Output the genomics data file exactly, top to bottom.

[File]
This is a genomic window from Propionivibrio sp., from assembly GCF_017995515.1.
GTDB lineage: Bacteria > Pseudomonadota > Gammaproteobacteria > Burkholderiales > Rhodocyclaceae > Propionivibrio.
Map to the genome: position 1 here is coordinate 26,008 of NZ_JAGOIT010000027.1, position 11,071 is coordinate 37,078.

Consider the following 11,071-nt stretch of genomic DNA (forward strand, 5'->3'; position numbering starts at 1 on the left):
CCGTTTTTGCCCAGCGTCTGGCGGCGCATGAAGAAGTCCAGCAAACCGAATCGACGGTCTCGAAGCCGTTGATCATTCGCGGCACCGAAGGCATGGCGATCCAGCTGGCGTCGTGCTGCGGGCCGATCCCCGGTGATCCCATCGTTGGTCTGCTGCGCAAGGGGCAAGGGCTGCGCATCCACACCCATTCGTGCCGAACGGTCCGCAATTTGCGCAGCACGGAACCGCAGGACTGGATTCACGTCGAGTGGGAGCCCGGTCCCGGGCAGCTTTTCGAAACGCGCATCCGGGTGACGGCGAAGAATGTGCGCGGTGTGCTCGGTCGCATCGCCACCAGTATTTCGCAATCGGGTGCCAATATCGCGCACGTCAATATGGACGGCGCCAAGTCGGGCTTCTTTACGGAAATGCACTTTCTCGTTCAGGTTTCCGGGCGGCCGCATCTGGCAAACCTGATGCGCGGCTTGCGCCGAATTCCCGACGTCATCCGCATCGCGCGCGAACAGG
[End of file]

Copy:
This is a genomic window from Propionivibrio sp., from assembly GCF_017995515.1.
GTDB lineage: Bacteria > Pseudomonadota > Gammaproteobacteria > Burkholderiales > Rhodocyclaceae > Propionivibrio.
Map to the genome: position 1 here is coordinate 26,008 of NZ_JAGOIT010000027.1, position 11,071 is coordinate 37,078.

Consider the following 11,071-nt stretch of genomic DNA (forward strand, 5'->3'; position numbering starts at 1 on the left):
CCGTTTTTGCCCAGCGTCTGGCGGCGCATGAAGAAGTCCAGCAAACCGAATCGACGGTCTCGAAGCCGTTGATCATTCGCGGCACCGAAGGCATGGCGATCCAGCTGGCGTCGTGCTGCGGGCCGATCCCCGGTGATCCCATCGTTGGTCTGCTGCGCAAGGGGCAAGGGCTGCGCATCCACACCCATTCGTGCCGAACGGTCCGCAATTTGCGCAGCACGGAACCGCAGGACTGGATTCACGTCGAGTGGGAGCCCGGTCCCGGGCAGCTTTTCGAAACGCGCATCCGGGTGACGGCGAAGAATGTGCGCGGTGTGCTCGGTCGCATCGCCACCAGTATTTCGCAATCGGGTGCCAATATCGCGCACGTCAATATGGACGGCGCCAAGTCGGGCTTCTTTACGGAAATGCACTTTCTCGTTCAGGTTTCCGGGCGGCCGCATCTGGCAAACCTGATGCGCGGCTTGCGCCGAATTCCCGACGTCATCCGCATCGCGCGCGAACAGG